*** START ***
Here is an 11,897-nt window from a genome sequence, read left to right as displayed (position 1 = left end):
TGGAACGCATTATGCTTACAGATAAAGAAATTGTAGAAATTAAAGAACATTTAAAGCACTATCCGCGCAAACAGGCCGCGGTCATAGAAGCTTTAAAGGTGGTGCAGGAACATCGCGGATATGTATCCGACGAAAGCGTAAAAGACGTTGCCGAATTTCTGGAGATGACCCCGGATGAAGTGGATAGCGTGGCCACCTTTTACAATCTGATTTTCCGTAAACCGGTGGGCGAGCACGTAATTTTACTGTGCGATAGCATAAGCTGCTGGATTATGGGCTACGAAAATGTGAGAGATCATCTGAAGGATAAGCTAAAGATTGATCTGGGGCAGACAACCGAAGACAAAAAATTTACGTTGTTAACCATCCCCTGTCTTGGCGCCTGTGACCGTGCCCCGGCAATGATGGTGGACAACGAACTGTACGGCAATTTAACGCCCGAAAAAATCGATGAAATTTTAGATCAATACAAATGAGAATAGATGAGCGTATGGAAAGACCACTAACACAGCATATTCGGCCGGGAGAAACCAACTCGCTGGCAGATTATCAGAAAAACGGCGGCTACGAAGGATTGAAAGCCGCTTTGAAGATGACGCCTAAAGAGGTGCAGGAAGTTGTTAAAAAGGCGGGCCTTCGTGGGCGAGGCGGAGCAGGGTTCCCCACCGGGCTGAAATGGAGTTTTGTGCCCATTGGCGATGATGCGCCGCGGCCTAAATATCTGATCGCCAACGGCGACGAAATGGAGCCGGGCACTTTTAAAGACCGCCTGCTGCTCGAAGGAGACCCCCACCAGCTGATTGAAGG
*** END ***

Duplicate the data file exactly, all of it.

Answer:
Here is an 11,897-nt window from a genome sequence, read left to right as displayed (position 1 = left end):
TGGAACGCATTATGCTTACAGATAAAGAAATTGTAGAAATTAAAGAACATTTAAAGCACTATCCGCGCAAACAGGCCGCGGTCATAGAAGCTTTAAAGGTGGTGCAGGAACATCGCGGATATGTATCCGACGAAAGCGTAAAAGACGTTGCCGAATTTCTGGAGATGACCCCGGATGAAGTGGATAGCGTGGCCACCTTTTACAATCTGATTTTCCGTAAACCGGTGGGCGAGCACGTAATTTTACTGTGCGATAGCATAAGCTGCTGGATTATGGGCTACGAAAATGTGAGAGATCATCTGAAGGATAAGCTAAAGATTGATCTGGGGCAGACAACCGAAGACAAAAAATTTACGTTGTTAACCATCCCCTGTCTTGGCGCCTGTGACCGTGCCCCGGCAATGATGGTGGACAACGAACTGTACGGCAATTTAACGCCCGAAAAAATCGATGAAATTTTAGATCAATACAAATGAGAATAGATGAGCGTATGGAAAGACCACTAACACAGCATATTCGGCCGGGAGAAACCAACTCGCTGGCAGATTATCAGAAAAACGGCGGCTACGAAGGATTGAAAGCCGCTTTGAAGATGACGCCTAAAGAGGTGCAGGAAGTTGTTAAAAAGGCGGGCCTTCGTGGGCGAGGCGGAGCAGGGTTCCCCACCGGGCTGAAATGGAGTTTTGTGCCCATTGGCGATGATGCGCCGCGGCCTAAATATCTGATCGCCAACGGCGACGAAATGGAGCCGGGCACTTTTAAAGACCGCCTGCTGCTCGAAGGAGACCCCCACCAGCTGATTGAAGG